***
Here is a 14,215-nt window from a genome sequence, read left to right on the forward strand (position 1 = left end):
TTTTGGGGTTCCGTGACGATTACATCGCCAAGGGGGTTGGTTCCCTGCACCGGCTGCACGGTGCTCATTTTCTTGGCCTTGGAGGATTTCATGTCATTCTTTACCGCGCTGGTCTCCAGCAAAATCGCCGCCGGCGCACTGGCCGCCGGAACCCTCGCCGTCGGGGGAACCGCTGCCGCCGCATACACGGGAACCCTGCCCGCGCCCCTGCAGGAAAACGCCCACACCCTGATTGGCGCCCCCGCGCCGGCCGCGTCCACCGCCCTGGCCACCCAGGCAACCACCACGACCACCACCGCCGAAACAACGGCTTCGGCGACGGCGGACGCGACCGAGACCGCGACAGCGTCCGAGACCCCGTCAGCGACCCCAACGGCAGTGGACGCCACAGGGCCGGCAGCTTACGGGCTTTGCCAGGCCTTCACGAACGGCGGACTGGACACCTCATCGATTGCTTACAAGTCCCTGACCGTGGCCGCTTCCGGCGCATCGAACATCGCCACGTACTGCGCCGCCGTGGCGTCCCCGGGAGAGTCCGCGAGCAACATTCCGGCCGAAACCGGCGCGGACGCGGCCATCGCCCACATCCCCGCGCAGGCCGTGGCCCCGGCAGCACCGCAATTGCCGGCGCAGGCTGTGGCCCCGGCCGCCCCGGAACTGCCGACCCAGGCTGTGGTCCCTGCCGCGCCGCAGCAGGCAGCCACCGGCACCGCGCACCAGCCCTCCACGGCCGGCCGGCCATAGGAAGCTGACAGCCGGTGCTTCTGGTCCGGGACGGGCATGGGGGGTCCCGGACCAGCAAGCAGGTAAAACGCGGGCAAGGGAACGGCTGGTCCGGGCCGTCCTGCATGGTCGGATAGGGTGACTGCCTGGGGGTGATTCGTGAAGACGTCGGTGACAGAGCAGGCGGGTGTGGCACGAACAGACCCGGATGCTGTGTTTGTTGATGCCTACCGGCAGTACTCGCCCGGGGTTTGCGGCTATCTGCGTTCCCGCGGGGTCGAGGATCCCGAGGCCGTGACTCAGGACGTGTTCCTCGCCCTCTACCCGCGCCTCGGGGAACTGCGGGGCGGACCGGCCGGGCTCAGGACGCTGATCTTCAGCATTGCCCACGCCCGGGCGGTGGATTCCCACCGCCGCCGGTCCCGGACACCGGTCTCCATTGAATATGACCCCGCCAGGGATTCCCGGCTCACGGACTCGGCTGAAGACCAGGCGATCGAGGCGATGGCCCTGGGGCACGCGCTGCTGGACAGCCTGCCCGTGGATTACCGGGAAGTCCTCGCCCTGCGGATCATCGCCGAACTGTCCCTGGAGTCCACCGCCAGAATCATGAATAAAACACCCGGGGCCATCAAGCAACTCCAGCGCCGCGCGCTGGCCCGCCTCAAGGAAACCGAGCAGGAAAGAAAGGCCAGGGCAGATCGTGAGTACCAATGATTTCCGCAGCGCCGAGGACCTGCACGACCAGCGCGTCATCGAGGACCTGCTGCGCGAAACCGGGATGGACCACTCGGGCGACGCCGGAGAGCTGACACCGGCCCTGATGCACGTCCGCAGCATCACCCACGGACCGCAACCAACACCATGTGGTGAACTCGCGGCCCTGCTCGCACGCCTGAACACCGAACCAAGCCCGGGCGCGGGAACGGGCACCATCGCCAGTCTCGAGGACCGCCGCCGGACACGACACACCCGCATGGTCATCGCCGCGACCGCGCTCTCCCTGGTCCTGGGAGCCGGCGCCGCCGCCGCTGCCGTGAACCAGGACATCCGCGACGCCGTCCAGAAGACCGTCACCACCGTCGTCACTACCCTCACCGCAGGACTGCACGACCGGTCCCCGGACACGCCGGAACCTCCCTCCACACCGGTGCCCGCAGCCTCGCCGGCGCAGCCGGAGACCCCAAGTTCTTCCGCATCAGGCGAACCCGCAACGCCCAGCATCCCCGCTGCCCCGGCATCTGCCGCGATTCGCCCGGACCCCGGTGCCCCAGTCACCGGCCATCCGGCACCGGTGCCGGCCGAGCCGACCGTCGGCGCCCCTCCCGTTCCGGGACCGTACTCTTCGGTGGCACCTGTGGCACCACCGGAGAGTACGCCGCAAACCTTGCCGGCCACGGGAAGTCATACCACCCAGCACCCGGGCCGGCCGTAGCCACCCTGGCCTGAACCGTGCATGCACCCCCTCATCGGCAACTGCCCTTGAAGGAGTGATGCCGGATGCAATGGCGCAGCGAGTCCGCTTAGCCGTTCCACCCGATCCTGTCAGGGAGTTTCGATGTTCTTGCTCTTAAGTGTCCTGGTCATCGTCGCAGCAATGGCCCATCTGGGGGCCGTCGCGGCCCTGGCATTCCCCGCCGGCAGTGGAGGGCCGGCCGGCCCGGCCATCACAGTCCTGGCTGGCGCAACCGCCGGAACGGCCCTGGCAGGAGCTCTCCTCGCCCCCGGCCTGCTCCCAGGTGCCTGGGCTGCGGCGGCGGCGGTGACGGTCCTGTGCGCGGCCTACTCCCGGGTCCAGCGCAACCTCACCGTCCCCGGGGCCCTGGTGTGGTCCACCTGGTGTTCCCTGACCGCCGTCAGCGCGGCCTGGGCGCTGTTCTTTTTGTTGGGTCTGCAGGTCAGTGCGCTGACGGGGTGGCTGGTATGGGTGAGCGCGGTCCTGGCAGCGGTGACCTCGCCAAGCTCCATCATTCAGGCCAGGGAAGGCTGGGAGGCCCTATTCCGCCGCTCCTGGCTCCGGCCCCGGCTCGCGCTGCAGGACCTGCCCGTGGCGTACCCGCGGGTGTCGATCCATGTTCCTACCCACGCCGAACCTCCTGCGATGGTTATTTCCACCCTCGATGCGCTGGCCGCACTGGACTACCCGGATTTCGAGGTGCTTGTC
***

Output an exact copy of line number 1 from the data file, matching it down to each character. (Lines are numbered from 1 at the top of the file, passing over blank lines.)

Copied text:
Here is a 14,215-nt window from a genome sequence, read left to right on the forward strand (position 1 = left end):